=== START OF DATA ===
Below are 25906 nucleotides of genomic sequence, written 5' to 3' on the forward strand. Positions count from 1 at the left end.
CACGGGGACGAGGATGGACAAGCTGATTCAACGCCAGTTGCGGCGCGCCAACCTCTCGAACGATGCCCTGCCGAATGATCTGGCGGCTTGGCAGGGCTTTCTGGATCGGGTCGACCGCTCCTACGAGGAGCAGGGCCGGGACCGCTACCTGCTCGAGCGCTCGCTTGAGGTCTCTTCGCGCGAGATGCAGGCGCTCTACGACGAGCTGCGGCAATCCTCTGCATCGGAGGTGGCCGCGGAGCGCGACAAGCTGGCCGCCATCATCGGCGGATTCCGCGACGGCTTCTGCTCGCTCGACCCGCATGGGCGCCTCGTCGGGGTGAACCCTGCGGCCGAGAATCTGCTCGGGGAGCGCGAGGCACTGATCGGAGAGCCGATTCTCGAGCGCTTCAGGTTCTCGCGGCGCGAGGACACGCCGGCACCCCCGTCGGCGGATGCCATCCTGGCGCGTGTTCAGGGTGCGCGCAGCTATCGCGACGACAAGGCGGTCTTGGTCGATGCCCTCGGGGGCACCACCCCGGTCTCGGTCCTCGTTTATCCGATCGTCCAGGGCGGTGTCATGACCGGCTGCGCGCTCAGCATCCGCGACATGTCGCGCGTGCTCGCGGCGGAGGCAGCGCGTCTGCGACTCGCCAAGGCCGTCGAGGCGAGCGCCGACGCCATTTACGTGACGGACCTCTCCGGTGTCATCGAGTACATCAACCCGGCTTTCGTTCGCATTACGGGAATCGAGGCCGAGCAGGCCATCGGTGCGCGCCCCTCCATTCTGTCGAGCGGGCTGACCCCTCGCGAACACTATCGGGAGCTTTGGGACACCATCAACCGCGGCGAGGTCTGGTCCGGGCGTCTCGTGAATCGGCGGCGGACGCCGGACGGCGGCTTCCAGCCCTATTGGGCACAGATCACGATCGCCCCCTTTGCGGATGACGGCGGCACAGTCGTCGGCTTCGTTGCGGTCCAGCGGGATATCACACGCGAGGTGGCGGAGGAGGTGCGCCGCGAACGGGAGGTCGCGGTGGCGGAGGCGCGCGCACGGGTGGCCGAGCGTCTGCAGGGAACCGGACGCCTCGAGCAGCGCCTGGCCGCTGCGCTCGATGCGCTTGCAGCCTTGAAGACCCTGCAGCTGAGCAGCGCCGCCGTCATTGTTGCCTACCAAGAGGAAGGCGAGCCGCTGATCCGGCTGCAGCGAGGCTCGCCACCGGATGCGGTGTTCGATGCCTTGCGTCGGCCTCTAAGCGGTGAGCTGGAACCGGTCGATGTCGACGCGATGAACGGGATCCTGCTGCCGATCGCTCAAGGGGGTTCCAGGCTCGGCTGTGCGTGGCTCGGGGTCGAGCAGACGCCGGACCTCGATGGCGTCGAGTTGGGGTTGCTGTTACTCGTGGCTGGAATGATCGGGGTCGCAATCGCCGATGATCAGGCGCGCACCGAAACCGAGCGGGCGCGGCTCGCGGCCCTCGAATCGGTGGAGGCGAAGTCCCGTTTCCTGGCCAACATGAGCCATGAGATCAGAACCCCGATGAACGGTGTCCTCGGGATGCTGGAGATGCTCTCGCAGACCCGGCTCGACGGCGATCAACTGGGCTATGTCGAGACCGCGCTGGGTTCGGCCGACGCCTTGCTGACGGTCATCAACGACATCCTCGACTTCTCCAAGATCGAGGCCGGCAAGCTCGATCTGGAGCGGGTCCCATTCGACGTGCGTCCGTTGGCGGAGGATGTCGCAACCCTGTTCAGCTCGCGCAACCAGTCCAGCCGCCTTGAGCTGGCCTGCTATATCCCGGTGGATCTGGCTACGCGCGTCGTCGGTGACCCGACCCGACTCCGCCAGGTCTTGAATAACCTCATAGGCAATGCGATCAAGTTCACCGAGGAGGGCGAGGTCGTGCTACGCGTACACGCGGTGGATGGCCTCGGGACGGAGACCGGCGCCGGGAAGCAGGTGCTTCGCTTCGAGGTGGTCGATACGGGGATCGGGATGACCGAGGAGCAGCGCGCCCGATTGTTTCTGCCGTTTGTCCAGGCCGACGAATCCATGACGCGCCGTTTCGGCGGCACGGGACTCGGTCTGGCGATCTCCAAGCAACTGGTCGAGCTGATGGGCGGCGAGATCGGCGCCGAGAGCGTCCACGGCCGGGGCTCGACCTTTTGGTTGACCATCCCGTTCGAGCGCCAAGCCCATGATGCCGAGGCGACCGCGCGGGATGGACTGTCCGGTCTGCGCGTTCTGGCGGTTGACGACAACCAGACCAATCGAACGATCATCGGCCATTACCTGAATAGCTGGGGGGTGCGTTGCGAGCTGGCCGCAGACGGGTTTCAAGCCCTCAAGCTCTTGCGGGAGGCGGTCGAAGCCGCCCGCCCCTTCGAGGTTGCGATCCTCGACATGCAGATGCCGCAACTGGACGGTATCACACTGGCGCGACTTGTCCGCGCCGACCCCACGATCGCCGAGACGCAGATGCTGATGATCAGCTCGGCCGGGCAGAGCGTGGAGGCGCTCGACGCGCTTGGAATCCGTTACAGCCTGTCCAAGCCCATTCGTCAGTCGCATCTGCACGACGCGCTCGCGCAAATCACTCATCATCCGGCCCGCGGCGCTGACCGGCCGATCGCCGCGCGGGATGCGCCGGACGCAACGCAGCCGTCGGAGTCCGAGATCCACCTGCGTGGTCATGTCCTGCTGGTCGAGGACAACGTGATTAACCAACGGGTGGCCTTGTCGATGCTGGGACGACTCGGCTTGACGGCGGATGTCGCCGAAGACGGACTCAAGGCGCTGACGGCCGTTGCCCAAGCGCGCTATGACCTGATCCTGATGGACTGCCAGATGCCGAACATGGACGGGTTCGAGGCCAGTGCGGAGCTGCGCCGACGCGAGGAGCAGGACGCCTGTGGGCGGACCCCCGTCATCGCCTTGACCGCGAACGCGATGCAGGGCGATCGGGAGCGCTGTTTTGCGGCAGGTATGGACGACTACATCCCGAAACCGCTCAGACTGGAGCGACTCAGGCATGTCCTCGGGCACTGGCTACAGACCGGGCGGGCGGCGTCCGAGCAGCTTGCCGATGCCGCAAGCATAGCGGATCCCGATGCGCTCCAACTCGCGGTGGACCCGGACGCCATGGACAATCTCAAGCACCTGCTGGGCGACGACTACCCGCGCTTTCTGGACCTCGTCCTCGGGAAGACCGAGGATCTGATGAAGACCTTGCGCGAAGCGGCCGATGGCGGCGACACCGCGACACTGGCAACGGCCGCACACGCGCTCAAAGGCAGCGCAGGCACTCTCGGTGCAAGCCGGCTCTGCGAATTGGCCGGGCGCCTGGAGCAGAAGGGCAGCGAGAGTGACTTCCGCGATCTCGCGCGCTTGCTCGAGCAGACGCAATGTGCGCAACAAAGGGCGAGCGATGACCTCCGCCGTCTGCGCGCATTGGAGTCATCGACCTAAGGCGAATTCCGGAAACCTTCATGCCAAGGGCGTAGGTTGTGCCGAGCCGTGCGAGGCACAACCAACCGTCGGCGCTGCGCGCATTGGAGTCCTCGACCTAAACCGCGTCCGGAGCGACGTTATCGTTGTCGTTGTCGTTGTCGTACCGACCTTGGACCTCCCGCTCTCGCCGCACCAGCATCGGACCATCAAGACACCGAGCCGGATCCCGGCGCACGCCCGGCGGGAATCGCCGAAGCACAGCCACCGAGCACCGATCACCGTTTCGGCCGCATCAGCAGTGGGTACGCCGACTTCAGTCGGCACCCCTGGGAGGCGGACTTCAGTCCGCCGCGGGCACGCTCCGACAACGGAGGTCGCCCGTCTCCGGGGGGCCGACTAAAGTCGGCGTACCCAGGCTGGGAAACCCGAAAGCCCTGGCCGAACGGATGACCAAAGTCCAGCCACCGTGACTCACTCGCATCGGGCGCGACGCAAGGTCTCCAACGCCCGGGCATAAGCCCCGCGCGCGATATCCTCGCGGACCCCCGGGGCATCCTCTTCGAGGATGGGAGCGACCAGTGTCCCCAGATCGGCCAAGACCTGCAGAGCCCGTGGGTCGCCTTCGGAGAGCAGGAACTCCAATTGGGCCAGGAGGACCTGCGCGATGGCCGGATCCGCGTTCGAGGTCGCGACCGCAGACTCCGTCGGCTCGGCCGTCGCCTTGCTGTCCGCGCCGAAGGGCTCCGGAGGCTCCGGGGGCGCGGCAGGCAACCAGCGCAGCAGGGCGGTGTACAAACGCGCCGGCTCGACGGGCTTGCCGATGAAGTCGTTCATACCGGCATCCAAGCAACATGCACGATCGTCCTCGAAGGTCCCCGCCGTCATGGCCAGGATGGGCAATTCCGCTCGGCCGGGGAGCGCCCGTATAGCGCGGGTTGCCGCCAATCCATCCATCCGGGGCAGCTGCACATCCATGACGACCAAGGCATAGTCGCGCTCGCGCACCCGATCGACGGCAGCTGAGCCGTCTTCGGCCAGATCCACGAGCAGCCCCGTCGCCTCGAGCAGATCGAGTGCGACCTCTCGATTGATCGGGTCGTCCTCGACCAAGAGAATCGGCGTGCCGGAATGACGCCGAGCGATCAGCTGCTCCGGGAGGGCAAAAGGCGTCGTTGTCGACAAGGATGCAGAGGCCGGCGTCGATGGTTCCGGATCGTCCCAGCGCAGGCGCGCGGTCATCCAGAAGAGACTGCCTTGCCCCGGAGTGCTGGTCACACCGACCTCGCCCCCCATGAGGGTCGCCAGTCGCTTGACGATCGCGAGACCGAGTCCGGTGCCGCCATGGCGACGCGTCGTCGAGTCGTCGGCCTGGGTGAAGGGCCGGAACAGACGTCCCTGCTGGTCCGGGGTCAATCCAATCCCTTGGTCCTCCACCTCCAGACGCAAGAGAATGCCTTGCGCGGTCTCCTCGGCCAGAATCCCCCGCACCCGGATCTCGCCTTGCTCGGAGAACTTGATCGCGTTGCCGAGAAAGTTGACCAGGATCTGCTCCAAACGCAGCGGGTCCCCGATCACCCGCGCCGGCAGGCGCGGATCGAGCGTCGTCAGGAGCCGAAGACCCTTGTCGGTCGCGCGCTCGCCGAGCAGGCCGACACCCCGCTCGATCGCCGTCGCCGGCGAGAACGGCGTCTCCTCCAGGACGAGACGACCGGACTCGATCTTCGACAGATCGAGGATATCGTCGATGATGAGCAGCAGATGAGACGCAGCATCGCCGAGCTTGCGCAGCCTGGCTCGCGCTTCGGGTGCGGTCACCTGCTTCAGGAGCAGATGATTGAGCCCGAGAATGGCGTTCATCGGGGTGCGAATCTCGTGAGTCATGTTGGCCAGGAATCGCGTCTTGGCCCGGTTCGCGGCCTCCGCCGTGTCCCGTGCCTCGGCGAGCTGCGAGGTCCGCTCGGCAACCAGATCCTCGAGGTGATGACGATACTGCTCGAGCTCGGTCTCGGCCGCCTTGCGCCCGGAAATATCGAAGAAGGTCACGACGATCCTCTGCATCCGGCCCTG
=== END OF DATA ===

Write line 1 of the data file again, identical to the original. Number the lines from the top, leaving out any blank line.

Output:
Below are 25906 nucleotides of genomic sequence, written 5' to 3' on the forward strand. Positions count from 1 at the left end.